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Full Court Press: Charles Lane

Rehnquist's Health and Vote Contingencies

By Charles Lane
Monday, January 3, 2005; Page A11

Chief Justice William H. Rehnquist, undergoing treatment for thyroid cancer, has announced that he will not vote in the 12 cases the court heard during the first two weeks of November, unless the case would end up in a 4 to 4 tie without his participation.

But this raises a question: What happens if Rehnquist's fragile health deteriorates so much that he either dies or chooses to step down after he cast a vote at conference but before the court announced its ruling?

Chief Justice William Rehnquist is undergoing treatment for thyroid cancer. (File Photo)

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The court has no written rule to cover the contingency, according to legal analysts who specialize in the court's internal procedures.

But the likeliest answer, these analysts said, is that Rehnquist's vote at conference would not count.

This is because, until the court's decision is actually announced, votes on cases at conference are formally considered tentative. Indeed, every published opinion carries a notation indicating that a case was "decided on" the day the court announced it -- not the day the justices first voted on it at conference.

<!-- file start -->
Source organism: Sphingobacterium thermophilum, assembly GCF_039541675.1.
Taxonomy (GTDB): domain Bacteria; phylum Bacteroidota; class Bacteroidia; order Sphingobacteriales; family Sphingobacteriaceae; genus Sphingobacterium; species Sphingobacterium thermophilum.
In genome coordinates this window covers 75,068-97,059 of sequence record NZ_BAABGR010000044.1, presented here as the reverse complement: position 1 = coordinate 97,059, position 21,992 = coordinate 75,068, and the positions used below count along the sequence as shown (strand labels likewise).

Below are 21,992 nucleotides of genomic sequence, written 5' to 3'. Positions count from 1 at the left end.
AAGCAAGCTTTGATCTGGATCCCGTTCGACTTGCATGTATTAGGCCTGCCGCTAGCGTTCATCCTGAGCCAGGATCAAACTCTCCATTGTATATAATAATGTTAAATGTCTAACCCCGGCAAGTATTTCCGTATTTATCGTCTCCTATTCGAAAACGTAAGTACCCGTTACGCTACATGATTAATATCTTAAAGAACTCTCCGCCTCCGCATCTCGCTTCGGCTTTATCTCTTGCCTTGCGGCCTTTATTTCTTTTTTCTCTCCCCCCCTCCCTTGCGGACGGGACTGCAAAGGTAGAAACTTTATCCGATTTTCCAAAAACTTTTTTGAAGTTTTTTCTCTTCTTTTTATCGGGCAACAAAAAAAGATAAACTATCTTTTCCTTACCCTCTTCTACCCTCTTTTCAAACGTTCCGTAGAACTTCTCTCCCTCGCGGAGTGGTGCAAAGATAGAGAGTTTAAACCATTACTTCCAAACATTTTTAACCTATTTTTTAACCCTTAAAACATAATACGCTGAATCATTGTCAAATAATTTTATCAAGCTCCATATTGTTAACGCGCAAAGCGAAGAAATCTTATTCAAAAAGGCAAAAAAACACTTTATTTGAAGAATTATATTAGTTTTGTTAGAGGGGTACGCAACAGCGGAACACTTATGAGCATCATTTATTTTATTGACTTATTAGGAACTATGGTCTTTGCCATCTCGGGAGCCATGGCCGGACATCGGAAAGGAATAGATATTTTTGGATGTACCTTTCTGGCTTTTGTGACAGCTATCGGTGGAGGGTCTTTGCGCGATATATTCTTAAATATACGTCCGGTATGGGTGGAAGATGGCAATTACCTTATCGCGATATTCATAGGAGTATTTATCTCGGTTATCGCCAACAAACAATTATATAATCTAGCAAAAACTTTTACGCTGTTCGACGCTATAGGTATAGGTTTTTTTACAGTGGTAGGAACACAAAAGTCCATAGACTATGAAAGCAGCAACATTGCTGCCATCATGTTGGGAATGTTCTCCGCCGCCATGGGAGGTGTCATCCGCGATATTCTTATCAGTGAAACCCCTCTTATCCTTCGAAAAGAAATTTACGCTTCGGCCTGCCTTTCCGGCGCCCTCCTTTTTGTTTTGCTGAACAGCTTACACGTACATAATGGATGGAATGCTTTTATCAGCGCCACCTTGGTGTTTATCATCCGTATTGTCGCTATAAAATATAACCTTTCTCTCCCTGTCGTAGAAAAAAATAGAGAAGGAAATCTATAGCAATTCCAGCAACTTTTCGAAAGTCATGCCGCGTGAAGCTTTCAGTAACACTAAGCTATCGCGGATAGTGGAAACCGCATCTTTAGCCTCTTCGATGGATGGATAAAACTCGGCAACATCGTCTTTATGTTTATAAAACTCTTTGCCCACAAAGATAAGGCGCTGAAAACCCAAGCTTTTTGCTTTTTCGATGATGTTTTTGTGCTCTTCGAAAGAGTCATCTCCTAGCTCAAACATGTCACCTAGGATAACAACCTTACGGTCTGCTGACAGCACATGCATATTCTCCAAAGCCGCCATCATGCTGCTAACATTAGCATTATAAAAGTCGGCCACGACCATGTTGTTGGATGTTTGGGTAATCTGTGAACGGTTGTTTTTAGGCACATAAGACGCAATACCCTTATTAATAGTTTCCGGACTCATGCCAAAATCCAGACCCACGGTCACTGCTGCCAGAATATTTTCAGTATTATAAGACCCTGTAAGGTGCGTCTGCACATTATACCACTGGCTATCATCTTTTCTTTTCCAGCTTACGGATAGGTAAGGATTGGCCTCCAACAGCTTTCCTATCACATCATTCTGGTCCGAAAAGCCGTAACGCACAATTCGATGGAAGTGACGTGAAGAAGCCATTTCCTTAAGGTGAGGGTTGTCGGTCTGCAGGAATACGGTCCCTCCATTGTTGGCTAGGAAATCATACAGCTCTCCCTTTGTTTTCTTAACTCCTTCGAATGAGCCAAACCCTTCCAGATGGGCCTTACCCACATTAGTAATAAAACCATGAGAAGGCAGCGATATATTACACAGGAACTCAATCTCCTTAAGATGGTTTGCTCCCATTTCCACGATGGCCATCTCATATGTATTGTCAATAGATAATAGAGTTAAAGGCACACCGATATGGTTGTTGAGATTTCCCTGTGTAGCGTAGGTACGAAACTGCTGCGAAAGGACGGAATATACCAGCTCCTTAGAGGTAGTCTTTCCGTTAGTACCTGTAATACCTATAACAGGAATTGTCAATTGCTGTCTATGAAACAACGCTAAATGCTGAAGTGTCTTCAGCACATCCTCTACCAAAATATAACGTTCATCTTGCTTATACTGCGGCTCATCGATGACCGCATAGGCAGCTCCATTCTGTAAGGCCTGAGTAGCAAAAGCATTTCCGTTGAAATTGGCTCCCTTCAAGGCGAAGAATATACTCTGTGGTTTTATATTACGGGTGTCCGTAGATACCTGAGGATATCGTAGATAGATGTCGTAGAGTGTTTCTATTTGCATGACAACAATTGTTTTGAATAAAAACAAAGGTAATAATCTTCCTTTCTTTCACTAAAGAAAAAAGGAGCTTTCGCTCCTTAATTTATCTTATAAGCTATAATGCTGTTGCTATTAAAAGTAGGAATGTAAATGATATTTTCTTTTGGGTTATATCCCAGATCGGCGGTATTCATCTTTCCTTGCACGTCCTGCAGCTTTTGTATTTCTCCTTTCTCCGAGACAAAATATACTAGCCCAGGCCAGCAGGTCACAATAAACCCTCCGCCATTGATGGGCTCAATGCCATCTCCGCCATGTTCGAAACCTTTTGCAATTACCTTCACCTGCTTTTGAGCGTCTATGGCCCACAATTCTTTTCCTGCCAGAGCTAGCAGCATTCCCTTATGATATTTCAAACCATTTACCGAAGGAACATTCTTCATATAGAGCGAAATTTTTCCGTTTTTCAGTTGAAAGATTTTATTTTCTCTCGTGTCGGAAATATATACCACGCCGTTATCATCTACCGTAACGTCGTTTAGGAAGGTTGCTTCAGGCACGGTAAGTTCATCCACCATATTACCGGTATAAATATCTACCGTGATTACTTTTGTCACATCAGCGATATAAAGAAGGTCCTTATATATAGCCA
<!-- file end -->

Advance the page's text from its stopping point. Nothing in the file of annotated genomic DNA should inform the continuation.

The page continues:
"Until the case is filed, there's no ruling," said Richard J. Lazarus, a professor of law and director of the Supreme Court Institute at Georgetown University.

If Rehnquist's were the deciding vote in a 5 to 4 case, the result would revert to 4 to 4, Lazarus said.

At that point, the justices would have two choices: They could announce the 4 to 4 tie, which would affirm the lower court's ruling, without creating a legal precedent.

Or they could simply order the rehearing of the case, without announcing the vote at conference or giving any reason at all. That would enable the court to keep its surviving members' positions on the case confidential -- albeit at the cost of having to redo the case with a new ninth justice on the bench.

"There is no stated rule as to do one and not the other," said Eugene Gressman, a professor of law at the University of North Carolina and co-author of "Supreme Court Practice," considered the definitive textbook on the court's procedures.

Any of Rehnquist's votes to grant an appeal, known as a petition for certiorari, would probably stand, however. Gressman noted that, unlike votes on cases, votes on procedural orders such as certiorari are "immediately effective."

Fortunately, this is not an issue that the court has needed to consider often in its history.

No member of the court has died during a term since Justice Robert H. Jackson on Oct. 9, 1954.

That was shortly after the beginning of the court's October term, and before the justices had heard any oral arguments.

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